Why is Apple's iWatch guaranteed to succeed? One of the reasons can be found in Apple's recent hires. The nature of those people's professional expertise suggests that the iWatch will be orthogonal to every day technical thinking.
Apple, in my opinion, is looking at 1) previously unexplored utility in wearables 2) health monitoring that makes sense and 3) fashion. The elegant combination of these elements will set the iWatch apart from geeky smartwatches that can tell us the atmospheric pressure in millbars in Hong Kong.
In other words, I expect the iWatch to be a full spectrum device that does truly human, useful things and is a joy to wear and look at. There's an unexplored market for that, and it'll leave the competition gasping. Much of that will be due to the fact that Apple is using first class materials and hiring people who are experts at defining how a product is presented to the customers via marketing that creates demand.
Where else can you buy a product like that? You can go into Best Buy and see all kinds of gadgets. Cameras. Routers. Disk drives. Printers. But taken in isolation, each only does one thing, and often they are a nuisance to configure, connect and keep running. They just sit there until they're asked to do a specific, dumb task.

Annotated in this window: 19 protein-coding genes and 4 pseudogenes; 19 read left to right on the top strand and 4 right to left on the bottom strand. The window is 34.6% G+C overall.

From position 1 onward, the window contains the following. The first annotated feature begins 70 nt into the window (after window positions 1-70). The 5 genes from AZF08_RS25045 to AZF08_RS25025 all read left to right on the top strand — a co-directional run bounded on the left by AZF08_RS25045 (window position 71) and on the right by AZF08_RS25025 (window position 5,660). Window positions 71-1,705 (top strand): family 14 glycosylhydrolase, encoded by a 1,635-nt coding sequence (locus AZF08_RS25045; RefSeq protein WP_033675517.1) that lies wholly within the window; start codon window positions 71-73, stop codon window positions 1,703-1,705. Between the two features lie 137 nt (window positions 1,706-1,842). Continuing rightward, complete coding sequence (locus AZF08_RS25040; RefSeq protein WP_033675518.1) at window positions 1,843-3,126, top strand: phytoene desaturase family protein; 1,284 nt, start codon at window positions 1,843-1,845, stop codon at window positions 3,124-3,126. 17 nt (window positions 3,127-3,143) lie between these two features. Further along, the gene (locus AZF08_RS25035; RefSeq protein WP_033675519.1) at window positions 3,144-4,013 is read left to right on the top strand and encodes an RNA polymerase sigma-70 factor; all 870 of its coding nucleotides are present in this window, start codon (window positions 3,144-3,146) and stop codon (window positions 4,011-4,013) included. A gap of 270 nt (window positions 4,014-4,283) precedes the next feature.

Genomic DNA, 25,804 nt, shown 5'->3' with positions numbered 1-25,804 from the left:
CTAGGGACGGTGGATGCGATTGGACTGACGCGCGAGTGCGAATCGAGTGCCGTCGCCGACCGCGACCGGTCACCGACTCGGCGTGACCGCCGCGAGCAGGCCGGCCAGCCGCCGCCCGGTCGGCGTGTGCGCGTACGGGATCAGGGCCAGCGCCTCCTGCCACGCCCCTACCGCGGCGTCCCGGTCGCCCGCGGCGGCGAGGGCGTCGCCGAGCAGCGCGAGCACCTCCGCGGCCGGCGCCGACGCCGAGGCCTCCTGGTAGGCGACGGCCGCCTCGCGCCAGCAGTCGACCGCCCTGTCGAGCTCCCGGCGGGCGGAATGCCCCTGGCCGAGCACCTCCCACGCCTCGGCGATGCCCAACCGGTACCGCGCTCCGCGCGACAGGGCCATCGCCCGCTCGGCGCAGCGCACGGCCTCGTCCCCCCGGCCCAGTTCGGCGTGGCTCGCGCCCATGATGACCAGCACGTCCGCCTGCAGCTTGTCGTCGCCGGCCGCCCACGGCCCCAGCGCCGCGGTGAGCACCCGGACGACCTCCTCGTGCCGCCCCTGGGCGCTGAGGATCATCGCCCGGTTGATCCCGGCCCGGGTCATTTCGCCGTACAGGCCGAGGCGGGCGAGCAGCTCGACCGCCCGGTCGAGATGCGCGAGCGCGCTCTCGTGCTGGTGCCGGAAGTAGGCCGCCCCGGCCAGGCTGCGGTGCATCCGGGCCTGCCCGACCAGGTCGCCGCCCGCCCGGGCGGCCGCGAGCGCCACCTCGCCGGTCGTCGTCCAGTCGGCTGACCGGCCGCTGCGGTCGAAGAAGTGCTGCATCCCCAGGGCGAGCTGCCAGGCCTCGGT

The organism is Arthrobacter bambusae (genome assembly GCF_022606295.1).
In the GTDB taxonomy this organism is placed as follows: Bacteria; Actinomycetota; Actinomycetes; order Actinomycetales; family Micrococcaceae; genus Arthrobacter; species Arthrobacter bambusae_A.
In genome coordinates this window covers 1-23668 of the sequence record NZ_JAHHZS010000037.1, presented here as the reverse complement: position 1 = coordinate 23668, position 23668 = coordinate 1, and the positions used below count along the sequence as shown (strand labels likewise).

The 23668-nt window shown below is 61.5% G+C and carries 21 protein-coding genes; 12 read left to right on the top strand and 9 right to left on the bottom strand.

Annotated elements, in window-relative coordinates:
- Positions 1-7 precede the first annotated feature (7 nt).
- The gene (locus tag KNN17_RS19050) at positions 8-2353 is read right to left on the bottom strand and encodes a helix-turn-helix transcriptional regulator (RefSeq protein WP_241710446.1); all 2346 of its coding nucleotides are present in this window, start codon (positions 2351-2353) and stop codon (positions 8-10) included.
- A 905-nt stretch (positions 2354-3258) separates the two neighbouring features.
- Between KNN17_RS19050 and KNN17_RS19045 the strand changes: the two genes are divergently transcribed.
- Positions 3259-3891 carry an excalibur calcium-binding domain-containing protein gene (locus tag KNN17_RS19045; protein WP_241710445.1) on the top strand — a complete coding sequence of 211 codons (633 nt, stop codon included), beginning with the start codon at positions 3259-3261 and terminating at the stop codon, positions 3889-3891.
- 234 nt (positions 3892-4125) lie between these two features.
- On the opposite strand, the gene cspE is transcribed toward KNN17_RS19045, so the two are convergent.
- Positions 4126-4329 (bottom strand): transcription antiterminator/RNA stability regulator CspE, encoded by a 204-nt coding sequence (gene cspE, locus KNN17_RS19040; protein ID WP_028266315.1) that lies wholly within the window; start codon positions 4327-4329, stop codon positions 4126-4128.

The original iPod wasn't a spectacular piece of hardware, but it was beautuful and integrated well into Apple's infrastructure. It's utility was amplified by all that it connected to so that the end result, a thousand songs in our pocket, could be achieved. It resided at the top of a pyramid of infrastructure.
And so what Apple choses to display in that display, covered with sapphire, will be more than just a mishmash of disparate data. It'll be something we come to depend on.
For much, much more on this, I want to direct you to an extensive discussion by Sanjiv Sathiah over at Electronista. When you've finished with "Why the Apple iWatch will succeed (Part 1)," you'll see what I mean.
Next: the tech news debris for the week of Aug 4: Microsoft stuck in the mud with Windows 8.1 and Apple in full afterburner with the next iPad and iPhone.